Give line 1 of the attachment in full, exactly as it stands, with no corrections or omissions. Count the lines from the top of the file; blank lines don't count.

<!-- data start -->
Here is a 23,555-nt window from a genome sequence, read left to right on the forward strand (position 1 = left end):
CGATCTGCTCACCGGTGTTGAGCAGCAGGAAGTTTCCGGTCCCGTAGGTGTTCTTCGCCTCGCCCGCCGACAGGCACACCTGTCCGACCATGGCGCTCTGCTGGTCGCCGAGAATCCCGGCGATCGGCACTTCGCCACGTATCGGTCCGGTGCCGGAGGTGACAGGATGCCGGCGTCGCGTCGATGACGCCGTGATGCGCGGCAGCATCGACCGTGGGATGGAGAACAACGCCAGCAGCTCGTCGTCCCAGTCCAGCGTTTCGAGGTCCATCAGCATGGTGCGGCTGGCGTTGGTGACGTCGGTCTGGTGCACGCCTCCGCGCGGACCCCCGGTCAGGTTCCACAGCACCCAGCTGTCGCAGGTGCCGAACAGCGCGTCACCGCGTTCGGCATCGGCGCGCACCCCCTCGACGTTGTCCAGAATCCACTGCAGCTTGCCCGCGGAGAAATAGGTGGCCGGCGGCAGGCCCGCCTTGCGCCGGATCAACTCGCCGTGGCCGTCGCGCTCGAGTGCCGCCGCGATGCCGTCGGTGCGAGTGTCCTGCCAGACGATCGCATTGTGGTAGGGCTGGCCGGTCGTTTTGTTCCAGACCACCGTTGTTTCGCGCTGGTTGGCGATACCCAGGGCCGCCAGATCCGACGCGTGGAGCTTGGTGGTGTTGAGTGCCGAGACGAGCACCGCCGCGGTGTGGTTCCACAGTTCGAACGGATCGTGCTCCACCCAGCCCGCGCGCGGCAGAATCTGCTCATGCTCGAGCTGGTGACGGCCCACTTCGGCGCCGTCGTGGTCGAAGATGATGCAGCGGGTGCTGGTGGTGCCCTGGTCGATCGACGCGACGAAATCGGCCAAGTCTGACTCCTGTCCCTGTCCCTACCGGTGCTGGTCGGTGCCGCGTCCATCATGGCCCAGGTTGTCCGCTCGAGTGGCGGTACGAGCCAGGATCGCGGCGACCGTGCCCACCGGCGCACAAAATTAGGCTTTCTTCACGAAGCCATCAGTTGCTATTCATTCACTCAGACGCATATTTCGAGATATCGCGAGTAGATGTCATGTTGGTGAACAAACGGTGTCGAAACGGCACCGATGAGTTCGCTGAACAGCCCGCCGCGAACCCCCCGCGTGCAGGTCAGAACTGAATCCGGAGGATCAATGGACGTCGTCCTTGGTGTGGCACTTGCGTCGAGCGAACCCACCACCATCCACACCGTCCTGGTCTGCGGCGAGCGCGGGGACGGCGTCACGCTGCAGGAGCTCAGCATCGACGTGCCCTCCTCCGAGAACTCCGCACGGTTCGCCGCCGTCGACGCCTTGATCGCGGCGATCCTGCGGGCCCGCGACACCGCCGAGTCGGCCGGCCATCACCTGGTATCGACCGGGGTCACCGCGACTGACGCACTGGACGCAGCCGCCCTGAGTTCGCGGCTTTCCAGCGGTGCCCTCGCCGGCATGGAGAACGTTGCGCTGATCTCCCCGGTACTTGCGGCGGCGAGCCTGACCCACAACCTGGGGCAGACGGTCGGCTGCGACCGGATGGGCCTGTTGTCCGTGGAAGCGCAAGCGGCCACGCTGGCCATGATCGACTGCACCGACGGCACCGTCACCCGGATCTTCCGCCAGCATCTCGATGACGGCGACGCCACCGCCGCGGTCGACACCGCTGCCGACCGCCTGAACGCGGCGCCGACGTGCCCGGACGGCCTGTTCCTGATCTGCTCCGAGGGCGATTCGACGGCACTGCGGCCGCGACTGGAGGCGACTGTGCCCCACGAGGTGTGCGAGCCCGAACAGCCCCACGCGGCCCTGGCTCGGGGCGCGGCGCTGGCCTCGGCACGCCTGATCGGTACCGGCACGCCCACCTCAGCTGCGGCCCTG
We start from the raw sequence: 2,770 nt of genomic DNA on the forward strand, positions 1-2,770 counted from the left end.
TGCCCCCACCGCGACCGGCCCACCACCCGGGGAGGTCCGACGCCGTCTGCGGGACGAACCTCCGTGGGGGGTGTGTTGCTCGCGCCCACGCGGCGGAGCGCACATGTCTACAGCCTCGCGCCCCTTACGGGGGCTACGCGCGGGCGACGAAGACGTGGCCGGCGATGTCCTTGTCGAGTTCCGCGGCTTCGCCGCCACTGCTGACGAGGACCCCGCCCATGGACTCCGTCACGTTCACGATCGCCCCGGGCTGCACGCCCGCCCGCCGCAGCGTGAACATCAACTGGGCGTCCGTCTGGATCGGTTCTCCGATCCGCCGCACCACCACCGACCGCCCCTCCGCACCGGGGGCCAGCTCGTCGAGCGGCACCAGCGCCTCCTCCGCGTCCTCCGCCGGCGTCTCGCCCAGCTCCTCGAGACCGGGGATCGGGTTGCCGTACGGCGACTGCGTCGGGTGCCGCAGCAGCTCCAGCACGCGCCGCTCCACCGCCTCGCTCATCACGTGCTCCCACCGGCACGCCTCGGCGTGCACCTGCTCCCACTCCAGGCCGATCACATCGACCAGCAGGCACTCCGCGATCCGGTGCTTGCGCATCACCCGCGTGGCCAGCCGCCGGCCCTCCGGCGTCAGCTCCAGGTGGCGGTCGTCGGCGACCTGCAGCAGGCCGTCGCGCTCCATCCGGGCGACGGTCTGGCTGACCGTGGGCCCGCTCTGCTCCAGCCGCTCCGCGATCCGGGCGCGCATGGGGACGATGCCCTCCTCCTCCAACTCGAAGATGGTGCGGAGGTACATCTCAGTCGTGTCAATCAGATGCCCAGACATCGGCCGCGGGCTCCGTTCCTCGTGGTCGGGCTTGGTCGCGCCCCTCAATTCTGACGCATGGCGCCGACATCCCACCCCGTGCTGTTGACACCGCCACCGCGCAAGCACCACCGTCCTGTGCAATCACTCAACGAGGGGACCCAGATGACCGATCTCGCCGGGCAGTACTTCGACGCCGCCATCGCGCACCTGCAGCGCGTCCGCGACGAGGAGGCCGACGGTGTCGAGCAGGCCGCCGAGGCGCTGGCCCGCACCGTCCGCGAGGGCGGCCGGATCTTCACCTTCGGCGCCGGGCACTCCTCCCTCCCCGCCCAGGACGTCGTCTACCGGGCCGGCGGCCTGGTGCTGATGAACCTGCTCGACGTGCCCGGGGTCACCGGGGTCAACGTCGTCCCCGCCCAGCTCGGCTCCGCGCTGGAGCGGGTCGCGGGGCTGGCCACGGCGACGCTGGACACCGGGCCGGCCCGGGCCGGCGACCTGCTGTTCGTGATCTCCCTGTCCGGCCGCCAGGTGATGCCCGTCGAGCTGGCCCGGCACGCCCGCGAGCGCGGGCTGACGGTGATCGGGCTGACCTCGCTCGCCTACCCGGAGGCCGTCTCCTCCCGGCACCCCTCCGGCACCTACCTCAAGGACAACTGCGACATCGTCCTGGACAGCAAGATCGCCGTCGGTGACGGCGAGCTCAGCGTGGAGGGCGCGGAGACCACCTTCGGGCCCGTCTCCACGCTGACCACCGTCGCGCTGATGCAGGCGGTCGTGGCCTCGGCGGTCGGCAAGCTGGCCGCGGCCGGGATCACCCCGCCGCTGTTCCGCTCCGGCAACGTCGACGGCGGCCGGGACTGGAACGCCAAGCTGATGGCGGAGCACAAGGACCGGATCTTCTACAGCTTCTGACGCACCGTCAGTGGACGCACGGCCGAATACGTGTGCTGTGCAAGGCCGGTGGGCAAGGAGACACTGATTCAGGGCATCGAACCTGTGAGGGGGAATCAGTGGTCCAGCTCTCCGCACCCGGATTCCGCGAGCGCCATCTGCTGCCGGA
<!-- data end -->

Here is a 23,555-nt window from a genome sequence, read left to right on the forward strand (position 1 = left end):